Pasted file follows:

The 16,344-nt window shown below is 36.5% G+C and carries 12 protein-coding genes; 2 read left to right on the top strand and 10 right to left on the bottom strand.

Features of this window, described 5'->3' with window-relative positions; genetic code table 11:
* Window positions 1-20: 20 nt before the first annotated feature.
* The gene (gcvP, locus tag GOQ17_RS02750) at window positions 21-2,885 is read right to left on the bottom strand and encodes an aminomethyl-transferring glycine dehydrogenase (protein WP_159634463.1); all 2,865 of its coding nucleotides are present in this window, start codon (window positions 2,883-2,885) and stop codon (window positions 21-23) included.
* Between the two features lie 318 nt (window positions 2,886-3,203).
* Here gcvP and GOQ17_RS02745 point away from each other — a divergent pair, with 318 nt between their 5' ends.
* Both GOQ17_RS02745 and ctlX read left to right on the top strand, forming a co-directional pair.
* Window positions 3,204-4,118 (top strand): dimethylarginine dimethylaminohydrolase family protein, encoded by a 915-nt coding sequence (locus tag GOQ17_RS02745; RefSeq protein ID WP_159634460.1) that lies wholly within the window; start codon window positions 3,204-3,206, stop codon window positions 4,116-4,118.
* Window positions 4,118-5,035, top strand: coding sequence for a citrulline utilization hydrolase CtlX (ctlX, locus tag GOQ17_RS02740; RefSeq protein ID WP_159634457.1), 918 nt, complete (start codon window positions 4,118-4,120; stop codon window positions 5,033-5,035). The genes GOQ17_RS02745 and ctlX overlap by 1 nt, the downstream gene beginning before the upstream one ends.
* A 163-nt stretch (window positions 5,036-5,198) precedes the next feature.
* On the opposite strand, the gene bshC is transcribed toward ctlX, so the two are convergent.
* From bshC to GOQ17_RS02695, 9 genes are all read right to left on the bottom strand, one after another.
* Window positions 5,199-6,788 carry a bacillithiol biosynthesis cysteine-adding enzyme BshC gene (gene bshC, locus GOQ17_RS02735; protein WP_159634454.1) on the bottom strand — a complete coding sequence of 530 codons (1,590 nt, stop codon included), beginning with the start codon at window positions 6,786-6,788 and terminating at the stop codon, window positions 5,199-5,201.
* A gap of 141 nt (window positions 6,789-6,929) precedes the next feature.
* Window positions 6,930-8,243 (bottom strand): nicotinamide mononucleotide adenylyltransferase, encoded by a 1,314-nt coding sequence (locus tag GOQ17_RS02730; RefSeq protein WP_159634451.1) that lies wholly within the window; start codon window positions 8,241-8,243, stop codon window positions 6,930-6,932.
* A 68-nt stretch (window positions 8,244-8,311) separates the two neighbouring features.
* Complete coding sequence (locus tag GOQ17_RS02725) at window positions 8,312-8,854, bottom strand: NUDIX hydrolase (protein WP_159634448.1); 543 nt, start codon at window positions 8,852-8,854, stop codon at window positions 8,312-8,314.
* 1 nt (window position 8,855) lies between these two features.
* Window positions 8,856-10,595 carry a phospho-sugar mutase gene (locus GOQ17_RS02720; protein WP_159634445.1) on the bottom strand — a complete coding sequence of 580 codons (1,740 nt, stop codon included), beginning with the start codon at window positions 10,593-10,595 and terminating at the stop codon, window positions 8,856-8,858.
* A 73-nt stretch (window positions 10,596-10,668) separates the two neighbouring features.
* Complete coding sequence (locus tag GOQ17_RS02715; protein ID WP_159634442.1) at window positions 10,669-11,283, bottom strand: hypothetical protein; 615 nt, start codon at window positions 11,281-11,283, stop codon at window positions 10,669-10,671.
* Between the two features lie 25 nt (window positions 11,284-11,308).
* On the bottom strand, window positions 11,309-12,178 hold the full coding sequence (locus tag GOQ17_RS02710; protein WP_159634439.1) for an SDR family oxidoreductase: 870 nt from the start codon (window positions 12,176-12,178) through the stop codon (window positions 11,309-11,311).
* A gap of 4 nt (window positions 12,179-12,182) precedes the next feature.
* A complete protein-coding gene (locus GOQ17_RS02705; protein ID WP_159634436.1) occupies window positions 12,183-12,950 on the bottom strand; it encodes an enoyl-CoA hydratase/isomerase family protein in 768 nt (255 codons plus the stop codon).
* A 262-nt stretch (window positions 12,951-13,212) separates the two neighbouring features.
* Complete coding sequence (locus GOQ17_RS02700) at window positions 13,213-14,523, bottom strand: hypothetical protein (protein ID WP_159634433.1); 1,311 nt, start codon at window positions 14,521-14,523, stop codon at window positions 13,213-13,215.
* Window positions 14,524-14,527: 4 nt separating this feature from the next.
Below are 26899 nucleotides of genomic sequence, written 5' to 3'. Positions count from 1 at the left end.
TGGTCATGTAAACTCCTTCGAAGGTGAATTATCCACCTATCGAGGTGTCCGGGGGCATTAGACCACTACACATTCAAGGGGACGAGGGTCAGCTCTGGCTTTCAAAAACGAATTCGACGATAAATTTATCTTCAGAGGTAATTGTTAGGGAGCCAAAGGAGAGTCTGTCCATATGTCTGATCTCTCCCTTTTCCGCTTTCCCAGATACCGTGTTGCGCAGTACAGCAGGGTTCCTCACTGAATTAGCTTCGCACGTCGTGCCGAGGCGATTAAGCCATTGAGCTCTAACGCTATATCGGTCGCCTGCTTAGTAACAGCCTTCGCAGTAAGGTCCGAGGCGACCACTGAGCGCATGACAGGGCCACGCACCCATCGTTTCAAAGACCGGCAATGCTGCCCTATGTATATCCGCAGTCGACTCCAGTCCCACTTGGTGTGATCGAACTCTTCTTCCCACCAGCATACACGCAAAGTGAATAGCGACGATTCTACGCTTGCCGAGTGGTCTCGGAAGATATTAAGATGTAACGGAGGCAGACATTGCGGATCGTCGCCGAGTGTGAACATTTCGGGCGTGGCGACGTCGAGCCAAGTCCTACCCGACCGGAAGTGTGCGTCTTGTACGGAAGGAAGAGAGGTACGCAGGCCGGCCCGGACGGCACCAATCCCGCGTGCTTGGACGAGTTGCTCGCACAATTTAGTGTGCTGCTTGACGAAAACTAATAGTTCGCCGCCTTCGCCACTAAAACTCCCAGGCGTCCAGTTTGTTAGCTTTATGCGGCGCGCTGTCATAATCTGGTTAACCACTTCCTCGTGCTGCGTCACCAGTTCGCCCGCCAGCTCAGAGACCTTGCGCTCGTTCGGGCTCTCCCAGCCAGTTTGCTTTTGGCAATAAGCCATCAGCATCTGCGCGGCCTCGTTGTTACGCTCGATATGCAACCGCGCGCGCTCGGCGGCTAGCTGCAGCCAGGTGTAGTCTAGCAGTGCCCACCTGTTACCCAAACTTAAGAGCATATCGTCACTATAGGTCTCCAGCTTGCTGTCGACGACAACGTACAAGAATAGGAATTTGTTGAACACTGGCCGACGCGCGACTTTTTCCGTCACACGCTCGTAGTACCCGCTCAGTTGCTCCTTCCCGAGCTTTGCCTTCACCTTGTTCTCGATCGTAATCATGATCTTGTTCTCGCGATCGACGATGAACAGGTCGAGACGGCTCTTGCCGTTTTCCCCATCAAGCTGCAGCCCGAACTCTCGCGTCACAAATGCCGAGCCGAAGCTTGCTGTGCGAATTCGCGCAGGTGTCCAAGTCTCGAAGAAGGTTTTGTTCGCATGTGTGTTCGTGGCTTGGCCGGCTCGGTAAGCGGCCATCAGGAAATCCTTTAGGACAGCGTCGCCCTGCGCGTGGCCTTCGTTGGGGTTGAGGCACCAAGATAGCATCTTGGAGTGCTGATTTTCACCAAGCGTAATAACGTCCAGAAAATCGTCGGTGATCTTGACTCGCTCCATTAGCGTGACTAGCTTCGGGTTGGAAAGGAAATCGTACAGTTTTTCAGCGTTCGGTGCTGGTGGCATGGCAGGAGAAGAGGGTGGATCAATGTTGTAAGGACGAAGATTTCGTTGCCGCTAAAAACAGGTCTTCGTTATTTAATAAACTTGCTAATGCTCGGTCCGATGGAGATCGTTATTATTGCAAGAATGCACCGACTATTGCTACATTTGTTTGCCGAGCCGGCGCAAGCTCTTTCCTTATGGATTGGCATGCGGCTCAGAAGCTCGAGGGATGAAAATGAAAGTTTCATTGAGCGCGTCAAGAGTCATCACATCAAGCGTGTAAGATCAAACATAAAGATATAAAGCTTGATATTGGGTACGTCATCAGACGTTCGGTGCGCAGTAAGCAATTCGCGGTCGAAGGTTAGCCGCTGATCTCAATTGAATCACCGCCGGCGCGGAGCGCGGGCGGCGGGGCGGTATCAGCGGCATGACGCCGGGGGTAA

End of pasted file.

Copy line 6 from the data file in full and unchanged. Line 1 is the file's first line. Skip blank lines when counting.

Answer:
* Here gcvP and GOQ17_RS02745 point away from each other — a divergent pair, with 318 nt between their 5' ends.